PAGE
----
Exquisite Equinox!

Exquisite Equinox!

Hail to all you sagacious beings who celebrate the Earth’s successive seasons! Here, in the Northern Hemisphere, Fall’s arrival brings cooler evenings, with the promise of bountiful harvests to come. The impending touch of frost should, ere long, ignite leaves to blaze with vivid colors. Those in the Southern Hemisphere rejoice in the triumph of Spring’s active growth over Winter’s dormancy. They may savor Nature as it rises from stasis, surging forth with renewed vigor.

Satanists find it fulfilling to luxuriate in a vital, carnal existence, embracing the majestic cycles of our precious, fragile island in the abyss of space. Our awareness invokes humbling respect as we attain understanding of our beautiful and dreadful Earth. Our human societies writhe in self-generated turmoil, yet, may we each find health, sanity, and satisfaction as the new season dawns!

Ray Bradbury’s 1962 novel Something Wicked This Way Comes is a striking evocation of an October carnival arriving in a small town whose performers are beings who feast upon human misery and unfulfilled desires. Jack Clayton directed a fine film based on this work, starring a youthful Jonathan Pryce, which was originally scored by Georges Delarue. But, with weeks to go before the planned opening, his music was rejected and a young James Horner stepped in to quickly craft a most evocative score. The book, film, and music are all worthy of your attention for they explore the human condition with discerning perceptivity. The moods conjured by all three explore those autumnal shadows which ignite delighted frissons of fun fear that are so seasonally apt. Here is a link to that powerful score—Horner often references music that he finds evocative (the opening of the Battle on the Ice scene from Prokofiev’s score for Alexander Nevsky is a notable nod for the savvy film score connoisseur).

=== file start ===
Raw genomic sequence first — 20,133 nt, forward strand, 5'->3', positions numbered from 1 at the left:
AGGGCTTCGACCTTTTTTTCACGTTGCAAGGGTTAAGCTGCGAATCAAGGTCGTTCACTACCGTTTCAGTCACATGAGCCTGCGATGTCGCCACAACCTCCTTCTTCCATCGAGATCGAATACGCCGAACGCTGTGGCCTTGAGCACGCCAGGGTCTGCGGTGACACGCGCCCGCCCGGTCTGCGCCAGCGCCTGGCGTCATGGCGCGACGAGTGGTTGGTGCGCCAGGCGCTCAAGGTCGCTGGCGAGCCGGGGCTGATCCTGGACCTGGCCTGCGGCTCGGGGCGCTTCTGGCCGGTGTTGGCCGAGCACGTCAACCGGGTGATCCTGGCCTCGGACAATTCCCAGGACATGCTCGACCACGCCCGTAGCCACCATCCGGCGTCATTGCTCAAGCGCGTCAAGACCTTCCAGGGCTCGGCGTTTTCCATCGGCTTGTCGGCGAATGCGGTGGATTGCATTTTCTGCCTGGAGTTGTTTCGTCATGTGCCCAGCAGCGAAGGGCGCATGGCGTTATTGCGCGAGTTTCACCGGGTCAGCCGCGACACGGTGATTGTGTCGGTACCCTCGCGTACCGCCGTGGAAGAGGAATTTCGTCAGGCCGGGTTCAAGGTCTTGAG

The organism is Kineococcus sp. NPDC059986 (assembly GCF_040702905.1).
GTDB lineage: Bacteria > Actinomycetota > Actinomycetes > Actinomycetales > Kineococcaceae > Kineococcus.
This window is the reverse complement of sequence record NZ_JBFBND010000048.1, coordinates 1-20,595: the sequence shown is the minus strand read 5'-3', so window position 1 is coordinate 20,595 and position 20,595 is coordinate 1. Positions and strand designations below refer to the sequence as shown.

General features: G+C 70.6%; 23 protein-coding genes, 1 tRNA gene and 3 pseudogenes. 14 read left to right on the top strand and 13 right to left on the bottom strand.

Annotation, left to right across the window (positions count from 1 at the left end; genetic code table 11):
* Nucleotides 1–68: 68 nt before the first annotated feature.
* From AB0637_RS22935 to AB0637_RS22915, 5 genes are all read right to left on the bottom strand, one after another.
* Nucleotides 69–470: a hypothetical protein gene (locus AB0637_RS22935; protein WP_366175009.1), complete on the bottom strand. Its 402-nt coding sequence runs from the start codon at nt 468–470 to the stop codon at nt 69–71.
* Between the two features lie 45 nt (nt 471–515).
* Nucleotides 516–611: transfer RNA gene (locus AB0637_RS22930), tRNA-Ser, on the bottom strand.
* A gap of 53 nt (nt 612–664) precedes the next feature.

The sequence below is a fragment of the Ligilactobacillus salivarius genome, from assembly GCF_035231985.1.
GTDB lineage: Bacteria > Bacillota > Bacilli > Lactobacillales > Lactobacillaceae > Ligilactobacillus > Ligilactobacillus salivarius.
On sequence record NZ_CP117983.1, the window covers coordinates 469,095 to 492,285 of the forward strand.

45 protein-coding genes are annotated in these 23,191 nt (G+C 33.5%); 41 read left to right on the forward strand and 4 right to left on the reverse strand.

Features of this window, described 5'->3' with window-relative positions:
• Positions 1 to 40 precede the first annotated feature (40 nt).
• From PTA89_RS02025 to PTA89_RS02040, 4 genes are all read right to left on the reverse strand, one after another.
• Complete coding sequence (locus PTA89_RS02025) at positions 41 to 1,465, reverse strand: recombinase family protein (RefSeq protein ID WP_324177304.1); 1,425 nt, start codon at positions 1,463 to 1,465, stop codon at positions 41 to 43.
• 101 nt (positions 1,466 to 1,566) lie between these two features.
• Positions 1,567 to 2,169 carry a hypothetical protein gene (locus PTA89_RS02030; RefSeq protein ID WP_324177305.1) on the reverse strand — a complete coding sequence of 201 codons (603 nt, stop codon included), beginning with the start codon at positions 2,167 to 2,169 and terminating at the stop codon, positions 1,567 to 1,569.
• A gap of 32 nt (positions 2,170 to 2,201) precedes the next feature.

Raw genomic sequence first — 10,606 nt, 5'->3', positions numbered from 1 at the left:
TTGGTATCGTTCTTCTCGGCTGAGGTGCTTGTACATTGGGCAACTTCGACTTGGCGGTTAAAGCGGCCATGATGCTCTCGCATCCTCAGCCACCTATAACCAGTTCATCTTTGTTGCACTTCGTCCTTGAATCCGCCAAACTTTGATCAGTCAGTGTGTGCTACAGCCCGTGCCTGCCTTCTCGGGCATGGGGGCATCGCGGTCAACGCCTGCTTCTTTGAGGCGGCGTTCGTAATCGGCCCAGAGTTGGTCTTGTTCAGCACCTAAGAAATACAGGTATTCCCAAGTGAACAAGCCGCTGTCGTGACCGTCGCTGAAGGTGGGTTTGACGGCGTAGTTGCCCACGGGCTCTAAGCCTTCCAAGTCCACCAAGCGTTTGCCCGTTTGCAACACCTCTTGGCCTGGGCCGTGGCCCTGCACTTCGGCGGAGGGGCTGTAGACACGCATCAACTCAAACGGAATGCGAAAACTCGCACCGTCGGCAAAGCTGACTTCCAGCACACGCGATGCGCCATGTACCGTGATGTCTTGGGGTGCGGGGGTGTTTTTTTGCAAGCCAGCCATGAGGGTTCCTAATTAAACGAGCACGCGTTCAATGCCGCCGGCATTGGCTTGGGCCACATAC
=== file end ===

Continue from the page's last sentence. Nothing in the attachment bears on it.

In the Haunted Hudson Valley, The Witchcraft District is flourishing, and those who live here, as well as those who identify with our eternal sense of The October Country, find All Hallows’ Eve to be always in their minds and hearts. The spectral breezes impel the tumbling leaves to swirl through the lengthening, chill nights. Soon, Samhain will sweep us up in its dark mysteries—as always, we Children of the Night can hardly wait!

—Magus Peter H. Gilmore